Equatorial Guinea has unveiled its new capital, Djibloho, nestled in the sanctuary of wildlife in the African forest. Olawale Ajimotokan who attended the 3e Actuaries Open championship hosted by the country, reports
We left the plush Grand Hotel Djibloho, where the contingent to the 3e Actuaries Equatorial Guinea Open championship, hosted by President Teodoro Obiang Nguema Mbasogo, was serenaded for a tour of the city built from the scratch.
Gabriel, the local guide, who drove this reporter and Olalekan Okusan of The Nation newspapers, pulled up near the 500 feet long suspended bridge across River Wele, along Avenida La Paz.
The stop afforded ample benefit to glimpse the country’s main water-body as it meanders through the dense forest down to Mbini, where it empties its contents into the Atlantic Ocean.
Interests in Djibloho, sometime called Oyala, escalated after Equatorial Guinea, Africa’s third largest oil producer, in February last year, announced the movement of its administrative capital from Malabo on Bioko Island to the mainland.
The Prime Minister, who was also in charge of the Administrative Coordination, Francisco Pascual Obama Asue, presided over the inaugural meeting in Djibloho on February 7, 2017 with the members of the government.
Built on an area measuring 8,100 hectares for a projected population of 200,000 people, the new district is carved out of a swathe of untouched tropical forest, inhabited by western lowland gorillas, forest elephants and other rare wildlife species.
Its people belong to the Bantu ethnic stock whose main occupation is farming and hunting.
Surrounded by national parks, Djibloho is in Wele-Nzas Province, the central most of the mainland enclave known as Rio Grande.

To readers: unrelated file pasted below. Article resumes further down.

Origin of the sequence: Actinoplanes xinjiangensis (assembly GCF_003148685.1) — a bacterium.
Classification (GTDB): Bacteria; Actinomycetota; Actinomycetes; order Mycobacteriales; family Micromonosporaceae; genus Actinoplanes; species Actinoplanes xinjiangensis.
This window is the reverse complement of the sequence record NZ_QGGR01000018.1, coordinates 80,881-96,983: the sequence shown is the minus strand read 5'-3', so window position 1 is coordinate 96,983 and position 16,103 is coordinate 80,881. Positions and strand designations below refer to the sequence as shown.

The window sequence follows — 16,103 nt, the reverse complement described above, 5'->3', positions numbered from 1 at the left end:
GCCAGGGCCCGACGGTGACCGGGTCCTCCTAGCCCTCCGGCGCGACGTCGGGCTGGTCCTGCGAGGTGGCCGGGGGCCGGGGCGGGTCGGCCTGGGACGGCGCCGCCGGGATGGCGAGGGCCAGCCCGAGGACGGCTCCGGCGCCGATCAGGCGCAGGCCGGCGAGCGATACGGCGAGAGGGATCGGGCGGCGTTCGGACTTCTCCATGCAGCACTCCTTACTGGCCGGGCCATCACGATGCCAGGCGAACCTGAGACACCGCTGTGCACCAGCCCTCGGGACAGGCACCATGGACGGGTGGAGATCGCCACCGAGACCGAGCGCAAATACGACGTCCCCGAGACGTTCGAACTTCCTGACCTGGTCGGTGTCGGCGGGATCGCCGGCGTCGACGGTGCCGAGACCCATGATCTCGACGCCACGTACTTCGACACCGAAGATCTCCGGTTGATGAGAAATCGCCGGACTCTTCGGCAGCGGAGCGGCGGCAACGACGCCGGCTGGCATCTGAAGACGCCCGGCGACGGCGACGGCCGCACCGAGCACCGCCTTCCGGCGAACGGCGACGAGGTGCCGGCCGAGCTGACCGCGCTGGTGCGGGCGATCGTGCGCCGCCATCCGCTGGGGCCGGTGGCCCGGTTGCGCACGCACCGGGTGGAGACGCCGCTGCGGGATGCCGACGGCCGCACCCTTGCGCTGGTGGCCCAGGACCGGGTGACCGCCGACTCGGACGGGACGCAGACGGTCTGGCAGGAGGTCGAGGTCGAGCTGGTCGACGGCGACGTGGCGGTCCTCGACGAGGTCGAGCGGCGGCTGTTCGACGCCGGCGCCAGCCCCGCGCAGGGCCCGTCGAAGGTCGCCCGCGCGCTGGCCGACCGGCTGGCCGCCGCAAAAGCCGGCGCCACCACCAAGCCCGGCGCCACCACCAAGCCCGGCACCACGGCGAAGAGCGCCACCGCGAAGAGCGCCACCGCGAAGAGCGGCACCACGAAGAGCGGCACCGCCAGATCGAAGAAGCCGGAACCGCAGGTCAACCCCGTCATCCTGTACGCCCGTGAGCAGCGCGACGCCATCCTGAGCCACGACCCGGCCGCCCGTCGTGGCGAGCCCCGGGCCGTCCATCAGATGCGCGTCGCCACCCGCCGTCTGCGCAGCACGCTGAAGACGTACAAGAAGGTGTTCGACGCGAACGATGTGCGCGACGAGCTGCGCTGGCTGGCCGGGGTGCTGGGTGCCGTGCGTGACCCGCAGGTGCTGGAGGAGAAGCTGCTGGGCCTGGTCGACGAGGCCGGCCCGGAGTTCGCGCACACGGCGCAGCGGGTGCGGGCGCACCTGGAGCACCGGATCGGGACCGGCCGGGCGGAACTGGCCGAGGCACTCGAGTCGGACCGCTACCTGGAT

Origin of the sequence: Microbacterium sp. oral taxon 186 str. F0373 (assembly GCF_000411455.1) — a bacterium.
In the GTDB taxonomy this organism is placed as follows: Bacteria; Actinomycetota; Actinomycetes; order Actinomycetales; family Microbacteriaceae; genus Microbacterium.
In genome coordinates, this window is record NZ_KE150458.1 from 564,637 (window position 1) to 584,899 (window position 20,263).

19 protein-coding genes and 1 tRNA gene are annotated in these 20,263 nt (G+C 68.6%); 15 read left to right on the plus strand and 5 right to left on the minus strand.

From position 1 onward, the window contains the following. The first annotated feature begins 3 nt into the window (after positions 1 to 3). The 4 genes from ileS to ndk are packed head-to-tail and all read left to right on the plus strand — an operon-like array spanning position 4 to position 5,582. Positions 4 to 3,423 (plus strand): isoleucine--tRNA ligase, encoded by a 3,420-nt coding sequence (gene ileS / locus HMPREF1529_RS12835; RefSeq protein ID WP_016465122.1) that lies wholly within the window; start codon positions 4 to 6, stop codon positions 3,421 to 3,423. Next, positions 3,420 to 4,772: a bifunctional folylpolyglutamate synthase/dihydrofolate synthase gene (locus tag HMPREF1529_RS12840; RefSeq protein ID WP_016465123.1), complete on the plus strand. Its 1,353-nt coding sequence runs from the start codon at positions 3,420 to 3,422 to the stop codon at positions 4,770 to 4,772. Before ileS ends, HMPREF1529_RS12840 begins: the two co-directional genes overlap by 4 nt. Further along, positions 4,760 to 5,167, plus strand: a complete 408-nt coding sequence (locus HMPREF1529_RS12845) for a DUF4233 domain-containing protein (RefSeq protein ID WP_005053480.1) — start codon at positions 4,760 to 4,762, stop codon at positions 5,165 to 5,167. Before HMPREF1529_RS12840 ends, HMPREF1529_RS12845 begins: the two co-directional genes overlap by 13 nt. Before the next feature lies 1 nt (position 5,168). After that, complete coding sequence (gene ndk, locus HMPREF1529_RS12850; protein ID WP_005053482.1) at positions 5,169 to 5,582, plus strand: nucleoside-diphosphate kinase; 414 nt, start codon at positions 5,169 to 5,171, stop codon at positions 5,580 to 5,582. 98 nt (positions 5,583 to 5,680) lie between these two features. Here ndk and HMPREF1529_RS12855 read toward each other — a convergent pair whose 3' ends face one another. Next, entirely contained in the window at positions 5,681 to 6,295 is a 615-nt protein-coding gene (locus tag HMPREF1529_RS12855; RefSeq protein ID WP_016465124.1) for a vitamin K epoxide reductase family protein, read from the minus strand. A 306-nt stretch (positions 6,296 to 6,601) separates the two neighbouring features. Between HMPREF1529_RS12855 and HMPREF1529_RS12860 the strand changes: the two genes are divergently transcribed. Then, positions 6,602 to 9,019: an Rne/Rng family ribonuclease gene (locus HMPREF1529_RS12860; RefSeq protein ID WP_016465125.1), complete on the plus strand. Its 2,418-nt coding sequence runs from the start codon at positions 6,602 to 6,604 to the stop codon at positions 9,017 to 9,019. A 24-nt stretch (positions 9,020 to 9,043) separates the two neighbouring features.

Still a huge construction site, the amenities that will be created from the frenzy will make some developing nations go back to the drawing board. Here the electricity and telephone cables are run underground and never visible to the prying eyes.
“This city will excite many people when it is finally completed. It will be touted as Africa’s smartest capital on the evidence of the facilities to support urban living. Every concept about it speaks of modernity,” the General Manager of Grand Hotel Djibloho, Viscenzo Presti, said in a low pitch.
The palatial six-star Grand Hotel Djibloho with 50 presidential villas, international conference centre, indoor swimming pool and an 18-hole golf course was built in 2015 as part of the new capital city vision.
The construction of Djibloho began in 2010 and is due for completion by 2020. But eight years on, another African capital, with modern infrastructure and state institutions to go with it is steadily emerging from the forest.
The dome of the Presidential Palace is visible from Avenida Justicia on the main administrative zone, the equivalent of Nigeria’s Three Arms Zone in Abuja.
This boulevard, 81m in width and about 4km long, is inspired by Champs-Élysées in Paris. It is one of the four main streets envisioned to ease the traffic flow and to host a great variety of infrastructure. Others are Calla Malabo, Avenida Littoral and Avenida La Paz.
The ministry establishments, the Tribunal (Supreme Court), Presidential Guards, National Square, several high end buildings for offices and commerce, and housing complex that correspond to a diverse range of urban activities are to be located at Avenida Justicia.
Parallel to this avenue, close by the River Wele, is the Nature Axis where several cultural and leisure facilities are situated. They are strategically located in order to take the most of the natural elements, specially the proposed lagoon that results from the rivers enlargement.
The Parliament is already built at Avenida La Paz, which is also reserved for the foreign embassies, residential quarters, the Universidad Americana de Africa Central (American University of Central Africa) and La Paz Hospital.